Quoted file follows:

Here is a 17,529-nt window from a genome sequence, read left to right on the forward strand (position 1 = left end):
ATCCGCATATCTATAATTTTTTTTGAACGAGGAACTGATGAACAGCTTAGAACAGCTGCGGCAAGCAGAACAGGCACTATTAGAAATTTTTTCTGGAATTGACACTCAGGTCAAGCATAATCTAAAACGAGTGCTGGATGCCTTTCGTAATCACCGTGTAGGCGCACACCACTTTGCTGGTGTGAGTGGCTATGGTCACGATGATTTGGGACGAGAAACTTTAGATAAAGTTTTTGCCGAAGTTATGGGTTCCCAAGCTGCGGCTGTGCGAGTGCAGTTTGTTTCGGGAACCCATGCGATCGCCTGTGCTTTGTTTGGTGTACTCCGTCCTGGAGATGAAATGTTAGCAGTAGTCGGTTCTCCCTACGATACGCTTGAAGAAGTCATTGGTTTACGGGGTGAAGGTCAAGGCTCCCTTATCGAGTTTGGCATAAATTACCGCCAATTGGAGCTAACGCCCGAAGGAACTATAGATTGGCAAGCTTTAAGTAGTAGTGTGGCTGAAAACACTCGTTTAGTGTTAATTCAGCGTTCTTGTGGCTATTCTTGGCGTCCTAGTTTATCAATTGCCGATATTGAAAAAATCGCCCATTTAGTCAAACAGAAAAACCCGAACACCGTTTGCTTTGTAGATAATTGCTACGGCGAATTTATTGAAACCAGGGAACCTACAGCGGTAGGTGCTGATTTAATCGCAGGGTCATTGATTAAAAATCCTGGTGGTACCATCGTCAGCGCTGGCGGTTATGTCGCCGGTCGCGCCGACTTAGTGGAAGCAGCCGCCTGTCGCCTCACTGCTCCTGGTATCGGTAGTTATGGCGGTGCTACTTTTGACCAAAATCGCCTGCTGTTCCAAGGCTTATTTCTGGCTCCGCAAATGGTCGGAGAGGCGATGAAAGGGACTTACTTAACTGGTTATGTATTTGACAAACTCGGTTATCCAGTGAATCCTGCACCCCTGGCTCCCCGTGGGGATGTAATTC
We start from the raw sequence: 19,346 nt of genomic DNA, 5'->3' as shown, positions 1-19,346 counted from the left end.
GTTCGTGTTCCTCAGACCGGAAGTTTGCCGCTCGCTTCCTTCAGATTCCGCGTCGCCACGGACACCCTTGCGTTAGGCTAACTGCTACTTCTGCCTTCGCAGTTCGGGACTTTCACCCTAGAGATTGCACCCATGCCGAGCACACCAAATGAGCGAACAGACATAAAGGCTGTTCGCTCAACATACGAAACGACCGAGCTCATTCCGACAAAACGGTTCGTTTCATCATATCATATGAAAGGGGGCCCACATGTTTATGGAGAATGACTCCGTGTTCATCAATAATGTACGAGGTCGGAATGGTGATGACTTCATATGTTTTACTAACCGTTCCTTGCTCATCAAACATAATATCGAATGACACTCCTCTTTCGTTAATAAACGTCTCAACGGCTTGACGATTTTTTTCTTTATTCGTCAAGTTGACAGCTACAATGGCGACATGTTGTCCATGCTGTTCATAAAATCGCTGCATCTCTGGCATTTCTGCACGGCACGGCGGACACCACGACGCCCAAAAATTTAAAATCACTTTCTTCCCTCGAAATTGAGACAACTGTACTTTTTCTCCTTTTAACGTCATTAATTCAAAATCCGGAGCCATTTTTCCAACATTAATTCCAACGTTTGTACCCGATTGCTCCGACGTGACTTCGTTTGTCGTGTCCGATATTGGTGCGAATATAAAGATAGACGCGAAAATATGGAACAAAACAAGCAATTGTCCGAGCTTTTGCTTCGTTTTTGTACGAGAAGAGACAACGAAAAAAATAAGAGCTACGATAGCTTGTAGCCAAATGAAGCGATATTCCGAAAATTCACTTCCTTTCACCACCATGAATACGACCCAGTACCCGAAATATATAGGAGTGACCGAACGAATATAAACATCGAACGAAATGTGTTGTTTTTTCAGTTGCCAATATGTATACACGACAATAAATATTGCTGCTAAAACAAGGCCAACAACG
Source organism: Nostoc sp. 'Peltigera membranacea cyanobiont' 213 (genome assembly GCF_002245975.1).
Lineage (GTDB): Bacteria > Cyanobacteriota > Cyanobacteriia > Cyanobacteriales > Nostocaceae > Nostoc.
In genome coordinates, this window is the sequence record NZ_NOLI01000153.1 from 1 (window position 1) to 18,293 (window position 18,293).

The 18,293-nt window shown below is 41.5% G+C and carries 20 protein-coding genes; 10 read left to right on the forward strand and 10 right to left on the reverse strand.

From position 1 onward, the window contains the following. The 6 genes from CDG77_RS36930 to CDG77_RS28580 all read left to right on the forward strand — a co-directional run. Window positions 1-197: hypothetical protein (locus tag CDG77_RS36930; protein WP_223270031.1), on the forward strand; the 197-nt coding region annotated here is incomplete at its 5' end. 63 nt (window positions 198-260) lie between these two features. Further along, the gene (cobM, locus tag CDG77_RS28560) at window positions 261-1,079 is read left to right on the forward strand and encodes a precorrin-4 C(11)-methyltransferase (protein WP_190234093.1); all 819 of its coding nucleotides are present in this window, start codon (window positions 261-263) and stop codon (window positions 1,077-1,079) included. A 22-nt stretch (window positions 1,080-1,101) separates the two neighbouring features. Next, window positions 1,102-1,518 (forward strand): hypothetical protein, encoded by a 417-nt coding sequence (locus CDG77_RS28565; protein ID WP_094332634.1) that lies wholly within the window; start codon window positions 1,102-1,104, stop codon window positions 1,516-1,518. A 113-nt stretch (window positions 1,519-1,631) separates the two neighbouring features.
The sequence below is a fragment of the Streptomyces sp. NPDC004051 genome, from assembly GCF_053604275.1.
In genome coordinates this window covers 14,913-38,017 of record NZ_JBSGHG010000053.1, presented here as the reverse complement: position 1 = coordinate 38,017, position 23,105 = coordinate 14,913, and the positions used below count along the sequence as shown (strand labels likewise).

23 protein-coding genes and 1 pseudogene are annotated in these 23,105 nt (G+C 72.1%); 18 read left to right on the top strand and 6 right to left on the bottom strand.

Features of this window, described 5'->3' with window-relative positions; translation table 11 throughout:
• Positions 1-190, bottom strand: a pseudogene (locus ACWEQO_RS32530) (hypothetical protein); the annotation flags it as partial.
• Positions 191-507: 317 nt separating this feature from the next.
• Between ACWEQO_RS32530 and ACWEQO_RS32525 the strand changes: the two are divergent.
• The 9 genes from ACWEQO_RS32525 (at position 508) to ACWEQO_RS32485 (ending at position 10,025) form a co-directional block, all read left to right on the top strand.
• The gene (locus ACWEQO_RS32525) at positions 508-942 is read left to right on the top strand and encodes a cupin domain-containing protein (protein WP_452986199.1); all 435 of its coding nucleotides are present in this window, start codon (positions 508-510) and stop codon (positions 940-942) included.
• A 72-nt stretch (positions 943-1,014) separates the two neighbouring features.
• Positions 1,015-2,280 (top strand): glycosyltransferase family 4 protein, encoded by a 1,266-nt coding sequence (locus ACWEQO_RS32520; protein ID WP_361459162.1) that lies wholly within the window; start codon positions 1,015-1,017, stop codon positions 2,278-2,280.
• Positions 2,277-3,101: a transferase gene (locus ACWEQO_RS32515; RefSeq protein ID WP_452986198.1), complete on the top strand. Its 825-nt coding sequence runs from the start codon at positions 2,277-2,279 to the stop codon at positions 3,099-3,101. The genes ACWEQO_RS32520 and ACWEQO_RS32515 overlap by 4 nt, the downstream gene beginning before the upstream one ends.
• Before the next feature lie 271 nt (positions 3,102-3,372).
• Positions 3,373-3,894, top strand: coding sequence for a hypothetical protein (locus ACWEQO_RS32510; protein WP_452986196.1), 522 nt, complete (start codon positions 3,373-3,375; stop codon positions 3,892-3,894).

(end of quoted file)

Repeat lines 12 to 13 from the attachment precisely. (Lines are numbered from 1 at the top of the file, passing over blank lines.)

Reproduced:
23 protein-coding genes and 1 pseudogene are annotated in these 23,105 nt (G+C 72.1%); 18 read left to right on the top strand and 6 right to left on the bottom strand.

Features of this window, described 5'->3' with window-relative positions; translation table 11 throughout: